Swanson's solution to the so-called problem of disability is assisted suicide. Like most, he hasn't noticed the difference between suicide and assisted suicide. Apparently, he doesn't think it matters if someone's family views their life as devoid of quality. There's no sign of concern that we might feel that our existence is a burden to those closest to us. The Council of Canadians with Disabilities rightly opposes assisted suicide. A society that not only agrees with a disabled person's suicide, but guarantees that our suicide attempt results in death, is not treating us as equals. We deserve the same suicide prevention as everybody else, not a streamlined path to death.

Is this fearmongering? I would suggest that it is not, as there is, it would seem, empirical evidence which would tend to show the slippery slope has some validity. Would the permitting of assisted suicide lead to a reduction in resources for palliative care and for adapting various social policy and institutions?  The suggestion to remedy this is to have legislation requiring the funding of such programs such as palliative care. But this is solely in the jurisdiction of Parliament and the Provincial Legislatures and not the courts. The courts cannot allocate resources necessary for such programs. There is a court case in progress now that does not ask, nor can it, for such allocation of resources.

It would be from a place of ignorance to suggest that the decriminalization of physician-assisted suicide will not affect social policy and devalue people with disabilities. This case is not about the right to physician-assisted suicide but the decriminalization of such. This case is also not about the right of the individual to have the final decision of how they are to die. The Colleges of Physicians and Surgeons across Canada are the licensing bodies of the physicians and they will have to approve such conduct should physician-assisted suicide be decriminalized. At that point, an individual requesting such assistance will have to find a physician that will assist them in dying. Then the person will have to go through the necessary procedural safeguards. Then the provincial government may or may not approve of the payment for the physician who assists.  This is not within the purview of the court, nor has it been asked for in the Carter case.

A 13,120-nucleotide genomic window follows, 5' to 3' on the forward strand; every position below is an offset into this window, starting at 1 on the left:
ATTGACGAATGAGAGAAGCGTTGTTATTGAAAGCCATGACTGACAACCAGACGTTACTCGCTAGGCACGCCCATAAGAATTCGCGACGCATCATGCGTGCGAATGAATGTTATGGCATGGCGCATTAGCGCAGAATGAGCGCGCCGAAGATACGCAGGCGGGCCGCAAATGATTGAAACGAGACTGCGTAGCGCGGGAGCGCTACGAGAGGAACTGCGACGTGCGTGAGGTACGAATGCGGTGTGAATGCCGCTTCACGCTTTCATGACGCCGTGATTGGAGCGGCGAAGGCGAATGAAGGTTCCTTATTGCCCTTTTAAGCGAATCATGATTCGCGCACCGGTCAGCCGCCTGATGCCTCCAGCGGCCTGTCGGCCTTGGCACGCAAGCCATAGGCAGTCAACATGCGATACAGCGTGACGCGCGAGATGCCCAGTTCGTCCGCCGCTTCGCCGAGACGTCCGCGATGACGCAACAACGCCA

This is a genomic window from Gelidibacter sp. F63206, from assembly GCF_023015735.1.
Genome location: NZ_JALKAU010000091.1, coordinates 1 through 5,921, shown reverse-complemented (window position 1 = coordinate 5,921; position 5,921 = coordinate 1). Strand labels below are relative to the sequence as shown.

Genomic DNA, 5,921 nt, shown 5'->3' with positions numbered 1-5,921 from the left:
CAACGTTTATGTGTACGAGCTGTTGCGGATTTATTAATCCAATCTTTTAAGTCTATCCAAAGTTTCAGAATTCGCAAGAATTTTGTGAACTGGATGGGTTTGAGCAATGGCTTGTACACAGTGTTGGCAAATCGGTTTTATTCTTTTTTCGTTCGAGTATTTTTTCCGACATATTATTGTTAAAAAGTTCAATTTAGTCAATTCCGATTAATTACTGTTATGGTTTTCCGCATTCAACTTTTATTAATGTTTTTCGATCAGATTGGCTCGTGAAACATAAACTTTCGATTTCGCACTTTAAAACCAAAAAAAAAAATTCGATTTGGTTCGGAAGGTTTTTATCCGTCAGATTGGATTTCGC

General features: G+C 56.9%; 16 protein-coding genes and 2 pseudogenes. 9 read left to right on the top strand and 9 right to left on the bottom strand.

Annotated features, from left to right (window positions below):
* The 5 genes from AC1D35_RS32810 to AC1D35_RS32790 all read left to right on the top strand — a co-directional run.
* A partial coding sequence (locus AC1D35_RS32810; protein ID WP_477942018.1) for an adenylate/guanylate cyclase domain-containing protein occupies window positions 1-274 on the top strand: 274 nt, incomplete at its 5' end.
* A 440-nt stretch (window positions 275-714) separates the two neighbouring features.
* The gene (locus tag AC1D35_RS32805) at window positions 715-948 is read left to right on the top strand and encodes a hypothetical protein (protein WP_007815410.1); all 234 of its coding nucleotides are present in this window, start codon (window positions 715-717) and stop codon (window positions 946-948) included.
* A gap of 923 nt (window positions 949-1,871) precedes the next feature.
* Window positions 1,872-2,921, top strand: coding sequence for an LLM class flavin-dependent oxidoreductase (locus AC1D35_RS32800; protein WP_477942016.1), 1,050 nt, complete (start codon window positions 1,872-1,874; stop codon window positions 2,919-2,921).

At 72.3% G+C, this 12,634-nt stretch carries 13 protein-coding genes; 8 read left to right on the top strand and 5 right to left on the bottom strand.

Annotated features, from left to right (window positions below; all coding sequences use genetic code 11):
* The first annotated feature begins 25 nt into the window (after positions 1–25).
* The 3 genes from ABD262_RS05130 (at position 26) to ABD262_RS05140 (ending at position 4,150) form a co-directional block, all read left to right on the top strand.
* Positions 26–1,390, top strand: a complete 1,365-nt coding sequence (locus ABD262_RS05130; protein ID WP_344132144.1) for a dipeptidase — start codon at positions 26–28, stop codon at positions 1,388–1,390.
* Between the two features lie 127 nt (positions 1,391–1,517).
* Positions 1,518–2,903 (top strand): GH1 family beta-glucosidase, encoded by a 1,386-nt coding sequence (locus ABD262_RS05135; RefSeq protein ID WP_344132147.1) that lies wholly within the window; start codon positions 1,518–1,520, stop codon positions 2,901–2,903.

For people with disabilities safeguards are important. An elaborate set of criteria for assistance in dying have been published by National Council on Disability in the United States and it sets out the following:

To effectively limit assisted suicides to appropriate situations and make certain that they do not become a vehicle for fatal discrimination against people with disabilities, such procedures would, at a minimum, have to ensure: that the patient's diagnosis is completely accurate; that the condition of the patient is definitely terminal; that the patient's death is imminent; that there are no available treatments that can save or significantly prolong the patient's life; that the patient is suffering unendurable pain and this pain cannot be controlled by medication or alternative treatments or therapies; that the patient wishes to commit suicide; that the patient's decision is based upon full information about the patient's diagnosis, prognosis, and options and the patient has understood this information; that the patient's desire to die is not a result of temporary dejection resulting from disorientation, adjusting to new limitations, or other causes; that the patient's desire to die is not a result of prejudice, stereotypes, and misinformation about people with disabilities and living with a disability; that the patient's decision to seek suicide is reached only after the patient has received, from knowledgeable disinterested sources, a thorough exploration and explanation of treatment options, rehabilitative techniques, assistive devices, accommodations, etc., for living successfully with the patient's disabilities; that the patient has had the opportunity to meet and talk at length with people living with similar disabilities; that the patient has made the decision to choose suicide freely without being influenced by coercion, harassment, intimidation, or duress; that the patient has requested physician-assisted suicide repeatedly over a sufficiently long period of time to ensure that it represents a determined steady conviction to end his or her life; that the patient is unable to commit suicide without the assistance of a physician; and that there is oversight by responsible, objective, disinterested, and impartial authorities who can verify whether or not the foregoing prerequisites to a patient's decision to choose suicide have been satisfied. (Burgdorf, Robert L. Assisted Suicide: A Disability Perspective. National Council on Disability Position Paper, March 24, 1997, p. 23)